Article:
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Toronto FC’s late charges almost impossible to stop

The Reds have an embarrassment of riches to call upon when chasing an equalizing or winning goal.

Consciously or otherwise, Toronto FC have spent the first few weeks of the season beating the ghost of last year’s MLS Cup final to a pulp.

The knockout blow, of course, will not have been dealt until there is a star above the club crest but it is now safe to assume whenever they are in a match like last December’s, on the front foot with the game on the line, that they will find at least one goal.

When other teams begin to wilt late in games, Toronto turn the volume up to a decibel level Jurgen Klopp would be proud of. They have become a fast, powerful, beast of a side infused with the finesse of a Victor Vazquez pass or Raheem Edwards dribble.

MLS: Toronto FC at New York Red Bulls Noah K. Murray-USA TODAY Sports

In three consecutive games now, they have looked impossible to stop when a goal behind or tied with 20 minutes to play despite the fact that their best player has not been on the pitch for a single one of those stretches.

Few, if any, teams in MLS have any answer to the depth at Greg Vanney’s disposal. Benoit Cheyrou studies matches from the bench for an hour, and then comes on to turn them. Tosaint Ricketts is the footballing equivalent of Aroldis Chapman, a heat-seeking missile launched as the first fans start to filter to the exits to beat the traffic.

The New York Red Bulls required three major breaks to get away with a point once Toronto had kicked off their late show on Friday night. After Luis Robles had denied Jozy Altidore from the penalty spot, Ricketts hit the crossbar. The Canadian then thought he had won it only for his ‘goal’ to be chalked off by a correct, but so, so narrow offside call.

That’s without mentioning that the hosts’ own goal, scored by Bradley Wright-Phillips before half-time, escaped not one but two possible flags.

Five years to the day since Danny Koevermans bestowed the moniker of ‘worst team in the world’ upon the Reds and just under 12 months on from a 3-0 humbling at Red Bull Arena, Toronto will fly out of New Jersey with Vanney describing the 1-1 draw as “two points dropped” rather than one gained.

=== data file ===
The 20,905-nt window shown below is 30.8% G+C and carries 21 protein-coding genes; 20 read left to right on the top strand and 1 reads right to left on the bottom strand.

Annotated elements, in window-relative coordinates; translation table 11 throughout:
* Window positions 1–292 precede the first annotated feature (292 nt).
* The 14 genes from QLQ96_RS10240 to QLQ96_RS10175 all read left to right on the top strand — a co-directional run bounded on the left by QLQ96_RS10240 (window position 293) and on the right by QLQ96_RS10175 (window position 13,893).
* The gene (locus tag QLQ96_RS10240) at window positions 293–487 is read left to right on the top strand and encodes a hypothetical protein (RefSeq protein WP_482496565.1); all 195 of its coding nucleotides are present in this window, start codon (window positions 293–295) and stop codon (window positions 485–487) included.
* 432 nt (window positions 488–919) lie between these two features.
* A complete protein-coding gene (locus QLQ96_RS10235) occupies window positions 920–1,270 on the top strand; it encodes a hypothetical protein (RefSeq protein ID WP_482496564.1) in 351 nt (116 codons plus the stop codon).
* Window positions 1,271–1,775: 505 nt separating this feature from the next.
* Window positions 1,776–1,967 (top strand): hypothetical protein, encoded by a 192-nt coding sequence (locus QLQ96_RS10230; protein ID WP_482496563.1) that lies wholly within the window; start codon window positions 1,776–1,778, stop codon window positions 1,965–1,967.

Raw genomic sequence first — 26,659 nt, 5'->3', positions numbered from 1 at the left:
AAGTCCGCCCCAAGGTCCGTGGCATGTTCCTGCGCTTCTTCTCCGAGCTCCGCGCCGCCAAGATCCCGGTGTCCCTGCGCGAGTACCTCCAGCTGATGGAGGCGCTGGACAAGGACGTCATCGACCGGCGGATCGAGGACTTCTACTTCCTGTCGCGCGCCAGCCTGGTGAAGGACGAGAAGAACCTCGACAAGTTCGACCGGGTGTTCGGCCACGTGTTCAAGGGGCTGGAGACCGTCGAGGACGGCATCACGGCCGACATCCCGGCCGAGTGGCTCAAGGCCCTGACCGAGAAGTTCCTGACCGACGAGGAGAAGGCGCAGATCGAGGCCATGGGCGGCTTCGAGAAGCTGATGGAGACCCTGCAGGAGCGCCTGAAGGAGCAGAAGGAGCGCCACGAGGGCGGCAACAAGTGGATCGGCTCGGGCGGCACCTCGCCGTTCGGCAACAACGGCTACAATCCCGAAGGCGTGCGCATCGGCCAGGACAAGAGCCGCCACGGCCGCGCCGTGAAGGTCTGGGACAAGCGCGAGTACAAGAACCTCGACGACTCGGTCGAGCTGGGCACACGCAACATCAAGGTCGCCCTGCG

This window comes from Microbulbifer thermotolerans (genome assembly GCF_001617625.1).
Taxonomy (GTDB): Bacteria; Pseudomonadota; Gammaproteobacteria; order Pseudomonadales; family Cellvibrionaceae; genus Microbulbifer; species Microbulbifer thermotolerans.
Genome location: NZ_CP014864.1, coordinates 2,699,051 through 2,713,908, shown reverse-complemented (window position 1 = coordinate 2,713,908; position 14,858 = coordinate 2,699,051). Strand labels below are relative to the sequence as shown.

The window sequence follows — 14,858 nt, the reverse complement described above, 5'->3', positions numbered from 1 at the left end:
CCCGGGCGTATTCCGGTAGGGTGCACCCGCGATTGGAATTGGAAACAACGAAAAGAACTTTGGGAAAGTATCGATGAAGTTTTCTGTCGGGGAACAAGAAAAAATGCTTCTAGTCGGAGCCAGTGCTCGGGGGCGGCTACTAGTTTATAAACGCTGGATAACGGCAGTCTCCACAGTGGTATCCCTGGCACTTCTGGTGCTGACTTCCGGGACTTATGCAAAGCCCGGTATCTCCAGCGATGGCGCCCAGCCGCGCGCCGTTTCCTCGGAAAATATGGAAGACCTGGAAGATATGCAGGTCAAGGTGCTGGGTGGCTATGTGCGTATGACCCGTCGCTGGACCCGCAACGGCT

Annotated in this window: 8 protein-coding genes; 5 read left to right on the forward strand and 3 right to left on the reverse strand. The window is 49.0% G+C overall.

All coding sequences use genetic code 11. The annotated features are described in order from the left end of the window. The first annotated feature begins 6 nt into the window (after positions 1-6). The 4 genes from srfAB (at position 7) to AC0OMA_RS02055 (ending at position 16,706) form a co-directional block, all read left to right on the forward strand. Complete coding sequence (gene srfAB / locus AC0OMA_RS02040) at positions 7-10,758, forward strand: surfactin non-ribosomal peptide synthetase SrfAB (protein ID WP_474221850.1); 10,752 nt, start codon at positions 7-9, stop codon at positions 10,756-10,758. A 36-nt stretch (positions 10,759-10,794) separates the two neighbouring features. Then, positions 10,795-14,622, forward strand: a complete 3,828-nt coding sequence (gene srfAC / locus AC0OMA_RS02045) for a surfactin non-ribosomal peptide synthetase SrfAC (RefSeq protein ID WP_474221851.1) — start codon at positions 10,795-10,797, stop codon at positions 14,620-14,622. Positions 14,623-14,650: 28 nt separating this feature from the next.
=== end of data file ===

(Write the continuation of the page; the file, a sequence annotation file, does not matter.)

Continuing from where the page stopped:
MLS: Toronto FC at New York Red Bulls Noah K. Murray-USA TODAY Sports

“We had a couple of great chances there in the end - one off the crossbar, the PK, one called back - so that’s unfortunate,” the coach said. “But I’m proud of the effort; I thought we bounced back and really brought sort of the intensity and the pace back in the game in the second half.

“The first half everything was just way too slow and because of it we couldn’t really break them down the way that I was suspecting we could.”

That is the other side of the coin, of course; Toronto would not have to roar back late in games if they were taking control of them earlier on.

In their two previous outings, against the Columbus Crew and Minnesota United, they had legitimate excuses for their more lethargic spells, with forced rotation and injuries - suffered both in between and during games - knocking them out of a rhythm. Back as they were on a more regular schedule leading into this match, though, their failure to greatly trouble a fragile Red Bulls team in the first half was disappointing.

MLS: Toronto FC at New York Red Bulls Noah K. Murray-USA TODAY Sports

Vanney has to take some of the blame there, because if ever there was a game for Edwards it was this one; the Red Bulls have struggled to establish a coherent relationship between their defence and midfield lately and have no established right-back. The incumbent in this match, Michael Murillo, was booked for fouling Edwards within two minutes of the youngster’s introduction and was lucky it was not his second caution of the night.

And while it is strange to say it after another game in which he nearly made the difference, it is becoming increasingly difficult to make a case for Ricketts starting. The striker is a priceless weapon to possess but in the first half of this match he completed six passes and had 11 touches; there is really nothing to be lost by fielding, say, Jay Chapman off Altidore - who will now serve a suspension, incidentally, having picked up his fifth yellow card - before turning to Ricketts for the inning he is so devastatingly effective in.

For the rest of the league, though, those imperfections might be the most frightening thing about Toronto; the team leading the league at a two points-per-game pace and with just one defeat through 13 matches is still yet to knit all of its strengths together into one complete performance. They can get even better than this.